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With the “help” of a Canisius graduate and longtime supporter, Canisius College’s mascot, Petey the Griffin, spoke out on a USA Today blog about William and Mary College’s recent decision to adopt a griffin as their new mascot.
The article, which appeared on USA Today’s “Game On” sports blog on April 8, is a light-hearted poke at William and Mary for choosing a mascot that Canisius has used since 1932, one that is a well-known symbol of collegiate sports in the Buffalo area.
“Petey” took particular exception to the fact that a FAQ on William and Mary’s sports page currently reads, “What other schools have a Griffin for mascot? Not many. And none of those who do have William & Mary’s strong athletic tradition.” The site then provides a brief list of other colleges who are also deemed as being in a similar category.
In response to this, “Petey” sent an open-letter to William and Mary, emphasizing the fact that although that college is the second-oldest institute of higher education in the United States, Canisius’ athletic tradition in Western New York is indeed a strong one.
“Really? Bill, last I looked you and Mary are still waiting on your first Big Dance. Me, I’ve been to four of them. That’s 10 more Men’s NCAA tournament games, and six more wins, than your basketball factory,” Petey wrote.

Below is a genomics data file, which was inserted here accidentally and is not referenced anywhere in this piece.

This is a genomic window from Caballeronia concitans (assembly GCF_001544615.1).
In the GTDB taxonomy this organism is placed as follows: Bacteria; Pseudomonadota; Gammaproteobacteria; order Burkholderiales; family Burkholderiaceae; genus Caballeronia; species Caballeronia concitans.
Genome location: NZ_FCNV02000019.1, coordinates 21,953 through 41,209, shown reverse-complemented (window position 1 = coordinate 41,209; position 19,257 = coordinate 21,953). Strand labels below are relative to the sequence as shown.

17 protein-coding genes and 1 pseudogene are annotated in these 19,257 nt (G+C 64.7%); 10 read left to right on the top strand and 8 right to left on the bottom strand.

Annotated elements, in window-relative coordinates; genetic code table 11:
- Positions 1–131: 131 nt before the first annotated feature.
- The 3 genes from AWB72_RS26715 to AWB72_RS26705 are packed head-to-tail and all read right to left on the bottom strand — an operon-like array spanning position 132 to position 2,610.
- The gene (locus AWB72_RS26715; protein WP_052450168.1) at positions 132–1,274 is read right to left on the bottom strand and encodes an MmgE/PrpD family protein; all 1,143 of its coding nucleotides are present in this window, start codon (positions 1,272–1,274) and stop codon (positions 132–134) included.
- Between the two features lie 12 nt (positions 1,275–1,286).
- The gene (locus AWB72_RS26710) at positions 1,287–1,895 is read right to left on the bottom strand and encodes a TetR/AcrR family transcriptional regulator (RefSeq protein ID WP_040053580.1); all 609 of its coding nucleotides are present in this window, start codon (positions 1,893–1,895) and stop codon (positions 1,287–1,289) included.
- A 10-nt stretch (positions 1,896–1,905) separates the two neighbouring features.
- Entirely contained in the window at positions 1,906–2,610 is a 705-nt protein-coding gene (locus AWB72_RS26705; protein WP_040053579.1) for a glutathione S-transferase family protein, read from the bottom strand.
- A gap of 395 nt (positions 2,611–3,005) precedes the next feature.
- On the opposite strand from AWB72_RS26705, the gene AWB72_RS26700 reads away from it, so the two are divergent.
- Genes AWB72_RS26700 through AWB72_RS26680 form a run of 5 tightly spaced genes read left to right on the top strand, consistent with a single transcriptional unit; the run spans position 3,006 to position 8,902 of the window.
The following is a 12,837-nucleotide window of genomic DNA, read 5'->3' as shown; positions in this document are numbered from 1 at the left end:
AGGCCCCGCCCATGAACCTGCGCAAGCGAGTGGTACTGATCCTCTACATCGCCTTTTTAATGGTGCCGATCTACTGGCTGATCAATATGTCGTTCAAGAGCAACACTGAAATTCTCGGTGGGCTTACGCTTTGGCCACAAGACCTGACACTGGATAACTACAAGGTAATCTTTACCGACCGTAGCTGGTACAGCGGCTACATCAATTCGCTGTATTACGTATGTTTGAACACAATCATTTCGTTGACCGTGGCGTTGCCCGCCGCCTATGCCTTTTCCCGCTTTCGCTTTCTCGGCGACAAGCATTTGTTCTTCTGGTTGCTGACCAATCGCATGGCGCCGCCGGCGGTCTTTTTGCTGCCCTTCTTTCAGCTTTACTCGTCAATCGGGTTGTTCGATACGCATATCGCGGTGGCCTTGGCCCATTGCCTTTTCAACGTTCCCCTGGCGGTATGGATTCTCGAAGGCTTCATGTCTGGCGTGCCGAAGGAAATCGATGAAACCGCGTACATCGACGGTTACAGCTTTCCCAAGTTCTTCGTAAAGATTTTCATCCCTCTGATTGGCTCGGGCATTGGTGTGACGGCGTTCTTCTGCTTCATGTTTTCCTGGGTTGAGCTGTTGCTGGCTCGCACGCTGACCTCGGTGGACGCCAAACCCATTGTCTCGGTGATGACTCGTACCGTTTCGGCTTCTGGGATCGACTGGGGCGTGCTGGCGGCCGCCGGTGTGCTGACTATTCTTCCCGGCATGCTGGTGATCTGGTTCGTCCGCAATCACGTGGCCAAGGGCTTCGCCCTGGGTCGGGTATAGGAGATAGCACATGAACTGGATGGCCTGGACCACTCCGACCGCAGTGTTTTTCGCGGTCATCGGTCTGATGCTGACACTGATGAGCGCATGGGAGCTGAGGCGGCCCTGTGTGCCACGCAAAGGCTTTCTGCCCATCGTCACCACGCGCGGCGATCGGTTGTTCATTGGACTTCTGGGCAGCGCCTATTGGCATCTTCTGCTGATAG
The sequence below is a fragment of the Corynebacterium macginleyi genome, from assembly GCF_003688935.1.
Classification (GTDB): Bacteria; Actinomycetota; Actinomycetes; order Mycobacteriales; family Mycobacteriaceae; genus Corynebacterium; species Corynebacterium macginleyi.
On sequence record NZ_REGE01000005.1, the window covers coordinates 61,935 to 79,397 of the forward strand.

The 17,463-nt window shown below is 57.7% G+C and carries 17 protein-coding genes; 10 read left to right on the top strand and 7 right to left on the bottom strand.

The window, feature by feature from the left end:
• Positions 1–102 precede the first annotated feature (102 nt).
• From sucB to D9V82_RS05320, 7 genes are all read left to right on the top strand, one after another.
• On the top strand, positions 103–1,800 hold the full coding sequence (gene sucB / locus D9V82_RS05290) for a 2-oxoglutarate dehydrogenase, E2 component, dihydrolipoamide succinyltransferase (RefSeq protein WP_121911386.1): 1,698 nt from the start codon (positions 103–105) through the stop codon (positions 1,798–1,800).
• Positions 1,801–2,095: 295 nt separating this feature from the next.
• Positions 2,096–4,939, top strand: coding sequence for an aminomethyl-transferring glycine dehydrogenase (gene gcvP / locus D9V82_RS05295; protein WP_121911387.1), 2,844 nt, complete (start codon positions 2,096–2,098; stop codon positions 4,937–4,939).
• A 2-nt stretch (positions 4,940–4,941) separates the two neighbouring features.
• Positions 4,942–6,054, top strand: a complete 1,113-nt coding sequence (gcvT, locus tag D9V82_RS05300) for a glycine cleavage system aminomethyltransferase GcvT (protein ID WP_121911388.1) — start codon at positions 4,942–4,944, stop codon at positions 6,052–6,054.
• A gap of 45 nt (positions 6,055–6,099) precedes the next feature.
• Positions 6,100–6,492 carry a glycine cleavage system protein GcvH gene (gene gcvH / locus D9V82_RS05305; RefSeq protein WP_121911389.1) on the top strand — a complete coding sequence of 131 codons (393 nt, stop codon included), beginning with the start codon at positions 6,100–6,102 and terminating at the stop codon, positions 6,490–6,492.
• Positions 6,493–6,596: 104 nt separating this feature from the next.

As for the history of the logo, “Petey” has a good point in saying that Canisius was the first to use the mythological creature as its mascot. The college adopted it in 1932, after Charles A. Brady (’33) wrote a story in a Canisius publication honoring Buffalo’s centennial year as a city. Brady wrote about Rene-Robert LaSalle’s Griffon, the first European ship to sail the upper Great Lakes. The name stuck, and Canisius’ mascot was born.
According to GoGriffs.com, the griffin is a “mythical creature of supposed gigantic size that has the head, forelegs and wings of an eagle and the hindquarters, tail and ears of a lion.” It represents values such as strength, vigilance, and intelligence, all of which befit a college and qualities that one would look for in students and athletes alike.
Therefore, “Petey” is right to take pride in the fact that he is the mascot for Canisius and has been for over 75 years. Erik Brady (’76), a writer for USA Today and the son of Charles Brady, “helped” Petey the Griffin pen the blog article. According to him, he was “born” into the tradition of the Golden Griffin, one that has stayed with him since the time when he donned the mascot’s suit with pride in his college years.
“My father got the mascot started when he was a student at Canisius in 1933. And I wore the griffin suit as a student 40-some years later,” Brady said. “I don’t wear it anymore (well, not much, anyway) but I remain a griffin through and through.”
According to Brady, his initial reaction to hearing that William and Mary had adopted a griffin as its mascot was one of “surprise” and welcoming of “another mythical monster to our exclusive club.” However, after he saw the section of William and Mary’s site that dismissed the athletic tradition at Canisius, he took action with “Petey.”
Ultimately, the article that “Petey” wrote encourages Buffalonians to get in touch with the history of a college that has been part of the city’s history since 1870, long before anyone ever thought of Petey. Regardless of whoever else decides to adopt a griffin as their own mascot, Petey represents decades of a rich Canisius and Buffalo tradition.